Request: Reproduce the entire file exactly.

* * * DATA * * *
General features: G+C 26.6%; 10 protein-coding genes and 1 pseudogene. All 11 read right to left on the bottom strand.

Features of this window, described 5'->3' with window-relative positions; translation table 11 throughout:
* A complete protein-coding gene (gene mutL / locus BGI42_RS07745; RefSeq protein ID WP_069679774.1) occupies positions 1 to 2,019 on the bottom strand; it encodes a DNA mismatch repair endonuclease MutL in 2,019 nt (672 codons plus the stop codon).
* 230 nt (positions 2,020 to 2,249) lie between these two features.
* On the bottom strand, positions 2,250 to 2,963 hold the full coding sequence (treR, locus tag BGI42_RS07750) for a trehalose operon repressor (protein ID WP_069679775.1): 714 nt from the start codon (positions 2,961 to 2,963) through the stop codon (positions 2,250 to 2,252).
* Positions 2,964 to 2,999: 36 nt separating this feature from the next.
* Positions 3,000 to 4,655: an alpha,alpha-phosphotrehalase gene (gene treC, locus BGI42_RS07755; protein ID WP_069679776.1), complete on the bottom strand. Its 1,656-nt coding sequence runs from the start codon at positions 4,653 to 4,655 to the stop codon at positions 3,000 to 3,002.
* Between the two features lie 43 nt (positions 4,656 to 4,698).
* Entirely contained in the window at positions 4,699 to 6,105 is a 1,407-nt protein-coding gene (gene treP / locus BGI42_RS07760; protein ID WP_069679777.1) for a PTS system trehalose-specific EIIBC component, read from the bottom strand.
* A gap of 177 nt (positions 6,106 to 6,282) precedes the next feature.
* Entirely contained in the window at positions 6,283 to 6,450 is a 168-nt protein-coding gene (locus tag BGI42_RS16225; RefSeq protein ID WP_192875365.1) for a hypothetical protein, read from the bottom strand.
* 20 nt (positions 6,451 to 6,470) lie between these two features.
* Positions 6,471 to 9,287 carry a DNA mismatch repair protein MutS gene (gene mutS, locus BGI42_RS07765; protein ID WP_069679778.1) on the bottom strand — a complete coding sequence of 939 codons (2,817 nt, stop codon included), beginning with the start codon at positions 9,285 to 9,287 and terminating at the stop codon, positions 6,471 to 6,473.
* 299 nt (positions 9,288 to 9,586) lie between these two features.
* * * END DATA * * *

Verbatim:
General features: G+C 26.6%; 10 protein-coding genes and 1 pseudogene. All 11 read right to left on the bottom strand.

Features of this window, described 5'->3' with window-relative positions; translation table 11 throughout:
* A complete protein-coding gene (gene mutL / locus BGI42_RS07745; RefSeq protein ID WP_069679774.1) occupies positions 1 to 2,019 on the bottom strand; it encodes a DNA mismatch repair endonuclease MutL in 2,019 nt (672 codons plus the stop codon).
* 230 nt (positions 2,020 to 2,249) lie between these two features.
* On the bottom strand, positions 2,250 to 2,963 hold the full coding sequence (treR, locus tag BGI42_RS07750) for a trehalose operon repressor (protein ID WP_069679775.1): 714 nt from the start codon (positions 2,961 to 2,963) through the stop codon (positions 2,250 to 2,252).
* Positions 2,964 to 2,999: 36 nt separating this feature from the next.
* Positions 3,000 to 4,655: an alpha,alpha-phosphotrehalase gene (gene treC, locus BGI42_RS07755; protein ID WP_069679776.1), complete on the bottom strand. Its 1,656-nt coding sequence runs from the start codon at positions 4,653 to 4,655 to the stop codon at positions 3,000 to 3,002.
* Between the two features lie 43 nt (positions 4,656 to 4,698).
* Entirely contained in the window at positions 4,699 to 6,105 is a 1,407-nt protein-coding gene (gene treP / locus BGI42_RS07760; protein ID WP_069679777.1) for a PTS system trehalose-specific EIIBC component, read from the bottom strand.
* A gap of 177 nt (positions 6,106 to 6,282) precedes the next feature.
* Entirely contained in the window at positions 6,283 to 6,450 is a 168-nt protein-coding gene (locus tag BGI42_RS16225; RefSeq protein ID WP_192875365.1) for a hypothetical protein, read from the bottom strand.
* 20 nt (positions 6,451 to 6,470) lie between these two features.
* Positions 6,471 to 9,287 carry a DNA mismatch repair protein MutS gene (gene mutS, locus BGI42_RS07765; protein ID WP_069679778.1) on the bottom strand — a complete coding sequence of 939 codons (2,817 nt, stop codon included), beginning with the start codon at positions 9,285 to 9,287 and terminating at the stop codon, positions 6,471 to 6,473.
* 299 nt (positions 9,288 to 9,586) lie between these two features.